Unfortunately, the third quarter was an abysmal one for Minnesota. They scored just 14 points to Golden State’s 26, Curry scored 9 while Harrison Barnes scored 7, and Kevin Martin (who’s probably still not totally right from the wrist injury) went cold, going 0-for-5 while Wiggins went 0-for-4. Ah yes, here was big brother ending this one with authority.
But then a funny thing happened: Zach LaVine went thermonuclear.
Going into the fourth, he had a nice little game going: 17 points on .500 shooting (including 3-for-4 from 3-point range), 6 rebounds, 3 assists and only 2 turnovers. But he positively exploded with 20 points in the final frame on 8-for-11 shooting and he nearly pulled the Wolves back into the game with that offensive outburst. Here are all his shots:
After Curry pushed Golden State’s lead to 8 with 5:09 remaining, LaVine had a wide-open dunk after a made basket by the Warriors, a 3-pointer from the corner and a pull-up jumper in transition to bring the Wolves within a point. Of course, the Warriors finally clamped down immediately after and pushed it back up around double digits, but here’s the notable thing about LaVine’s scoring binge: it was all done with Lorenzo Brown on the floor as the primary ballhandler and most of it came from prototypical offguard action.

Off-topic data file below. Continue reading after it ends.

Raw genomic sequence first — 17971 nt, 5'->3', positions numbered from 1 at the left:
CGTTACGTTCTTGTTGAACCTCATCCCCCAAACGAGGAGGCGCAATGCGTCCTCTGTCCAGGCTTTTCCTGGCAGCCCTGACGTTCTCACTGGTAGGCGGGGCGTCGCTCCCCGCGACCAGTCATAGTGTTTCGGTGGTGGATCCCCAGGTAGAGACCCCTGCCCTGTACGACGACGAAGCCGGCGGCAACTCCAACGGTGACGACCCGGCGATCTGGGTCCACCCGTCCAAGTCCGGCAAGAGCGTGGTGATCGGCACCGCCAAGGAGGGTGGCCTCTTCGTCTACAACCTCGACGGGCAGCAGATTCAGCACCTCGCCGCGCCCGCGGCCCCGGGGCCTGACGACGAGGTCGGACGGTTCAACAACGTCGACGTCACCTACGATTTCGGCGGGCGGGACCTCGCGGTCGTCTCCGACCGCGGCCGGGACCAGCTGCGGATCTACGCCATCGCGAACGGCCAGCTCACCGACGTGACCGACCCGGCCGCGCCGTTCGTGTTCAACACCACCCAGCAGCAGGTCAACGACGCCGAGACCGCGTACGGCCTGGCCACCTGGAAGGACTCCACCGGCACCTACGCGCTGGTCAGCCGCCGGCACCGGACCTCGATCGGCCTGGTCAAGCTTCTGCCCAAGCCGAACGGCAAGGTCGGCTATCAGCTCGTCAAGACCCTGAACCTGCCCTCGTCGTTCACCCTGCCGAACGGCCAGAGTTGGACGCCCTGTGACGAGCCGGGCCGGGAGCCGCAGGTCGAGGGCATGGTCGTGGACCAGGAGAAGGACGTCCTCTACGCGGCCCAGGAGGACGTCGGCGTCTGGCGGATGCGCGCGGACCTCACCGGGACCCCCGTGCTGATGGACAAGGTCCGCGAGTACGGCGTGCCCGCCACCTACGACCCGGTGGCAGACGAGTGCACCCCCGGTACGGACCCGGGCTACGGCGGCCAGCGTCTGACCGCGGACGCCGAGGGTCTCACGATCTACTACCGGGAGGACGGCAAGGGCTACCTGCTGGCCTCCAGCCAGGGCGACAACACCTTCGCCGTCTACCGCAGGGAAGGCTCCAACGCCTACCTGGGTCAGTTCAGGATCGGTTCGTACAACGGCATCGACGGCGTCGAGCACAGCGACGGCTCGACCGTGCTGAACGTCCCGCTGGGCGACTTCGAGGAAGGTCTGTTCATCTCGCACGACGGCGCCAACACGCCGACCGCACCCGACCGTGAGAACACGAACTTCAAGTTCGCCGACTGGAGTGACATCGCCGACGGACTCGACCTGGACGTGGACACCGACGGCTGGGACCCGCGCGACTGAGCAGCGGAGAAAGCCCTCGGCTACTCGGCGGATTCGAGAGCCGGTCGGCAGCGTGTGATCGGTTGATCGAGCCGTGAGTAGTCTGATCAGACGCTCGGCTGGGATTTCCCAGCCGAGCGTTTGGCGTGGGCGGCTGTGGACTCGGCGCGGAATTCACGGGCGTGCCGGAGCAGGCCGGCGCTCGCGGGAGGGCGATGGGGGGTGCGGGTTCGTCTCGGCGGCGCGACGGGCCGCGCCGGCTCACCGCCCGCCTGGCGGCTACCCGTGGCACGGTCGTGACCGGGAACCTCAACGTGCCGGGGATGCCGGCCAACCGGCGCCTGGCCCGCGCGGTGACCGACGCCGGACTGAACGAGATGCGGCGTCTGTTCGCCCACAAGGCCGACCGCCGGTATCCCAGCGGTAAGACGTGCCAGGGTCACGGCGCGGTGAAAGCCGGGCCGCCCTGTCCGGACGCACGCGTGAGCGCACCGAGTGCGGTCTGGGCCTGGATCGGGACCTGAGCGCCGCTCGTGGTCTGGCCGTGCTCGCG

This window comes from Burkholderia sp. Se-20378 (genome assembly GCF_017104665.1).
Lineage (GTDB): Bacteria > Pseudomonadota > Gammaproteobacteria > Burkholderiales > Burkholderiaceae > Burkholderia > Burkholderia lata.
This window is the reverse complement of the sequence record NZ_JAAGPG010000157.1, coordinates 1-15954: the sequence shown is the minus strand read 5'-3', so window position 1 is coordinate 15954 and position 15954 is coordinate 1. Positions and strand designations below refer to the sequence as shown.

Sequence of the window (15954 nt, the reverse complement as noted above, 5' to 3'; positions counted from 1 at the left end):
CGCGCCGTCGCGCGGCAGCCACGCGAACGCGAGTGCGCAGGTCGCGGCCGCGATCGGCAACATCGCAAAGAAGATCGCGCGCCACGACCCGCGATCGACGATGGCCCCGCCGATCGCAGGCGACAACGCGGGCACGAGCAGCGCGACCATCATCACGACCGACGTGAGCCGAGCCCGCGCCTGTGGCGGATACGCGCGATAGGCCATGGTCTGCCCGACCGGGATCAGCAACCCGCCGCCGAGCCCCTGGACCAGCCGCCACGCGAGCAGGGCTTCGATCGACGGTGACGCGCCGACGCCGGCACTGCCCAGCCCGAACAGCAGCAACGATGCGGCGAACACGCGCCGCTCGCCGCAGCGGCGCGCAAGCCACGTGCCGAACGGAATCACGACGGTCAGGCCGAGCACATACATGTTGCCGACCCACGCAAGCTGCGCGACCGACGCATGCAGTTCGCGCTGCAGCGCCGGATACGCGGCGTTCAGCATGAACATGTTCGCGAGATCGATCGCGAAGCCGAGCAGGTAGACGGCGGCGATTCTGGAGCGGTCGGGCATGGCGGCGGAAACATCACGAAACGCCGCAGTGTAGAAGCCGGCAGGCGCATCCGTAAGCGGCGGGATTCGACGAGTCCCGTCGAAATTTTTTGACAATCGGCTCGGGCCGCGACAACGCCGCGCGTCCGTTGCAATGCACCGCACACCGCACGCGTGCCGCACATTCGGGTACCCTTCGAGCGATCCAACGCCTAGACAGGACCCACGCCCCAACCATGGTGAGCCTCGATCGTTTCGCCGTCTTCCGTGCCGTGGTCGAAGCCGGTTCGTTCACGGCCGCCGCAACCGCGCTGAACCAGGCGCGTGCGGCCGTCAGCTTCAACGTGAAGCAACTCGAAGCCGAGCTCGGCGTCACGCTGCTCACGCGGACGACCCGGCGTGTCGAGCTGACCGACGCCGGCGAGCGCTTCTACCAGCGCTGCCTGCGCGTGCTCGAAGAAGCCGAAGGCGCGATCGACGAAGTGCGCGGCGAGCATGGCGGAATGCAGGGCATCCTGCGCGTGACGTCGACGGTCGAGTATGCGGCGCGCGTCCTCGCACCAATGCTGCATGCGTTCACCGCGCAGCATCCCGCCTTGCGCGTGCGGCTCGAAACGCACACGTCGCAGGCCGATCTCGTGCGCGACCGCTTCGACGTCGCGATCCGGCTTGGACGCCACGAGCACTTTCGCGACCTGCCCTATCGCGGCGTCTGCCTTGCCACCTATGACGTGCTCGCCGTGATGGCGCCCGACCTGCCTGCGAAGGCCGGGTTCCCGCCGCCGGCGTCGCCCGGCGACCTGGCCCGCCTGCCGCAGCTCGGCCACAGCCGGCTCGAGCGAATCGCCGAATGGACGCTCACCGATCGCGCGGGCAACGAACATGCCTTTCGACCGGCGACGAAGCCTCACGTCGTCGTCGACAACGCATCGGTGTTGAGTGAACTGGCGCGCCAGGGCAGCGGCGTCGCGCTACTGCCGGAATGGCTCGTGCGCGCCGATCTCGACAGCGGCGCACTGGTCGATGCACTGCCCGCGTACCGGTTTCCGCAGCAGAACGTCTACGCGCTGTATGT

His wide open dunk came because he got out ahead of the play after the inbounds, rather than having to bring the ball up. The corner 3-pointer came off a spot-up where Wiggins drew attention. He ended up with the new Wolves’ rookie scoring record at 37 points and if it pointed to one thing, it’s that he’s a talented, confident player who can be effective in the NBA when his skills are maximized. At this point, I wouldn’t demand his time at point guard come to an end — I’m sure it’s helping his ballhandling and decision-making. But it’s hard not to salivate at the potential of Rubio-LaVine-Wiggins lineups where LaVine and Wiggins are free to wreak havoc and Rubio can get them the ball wherever they need it.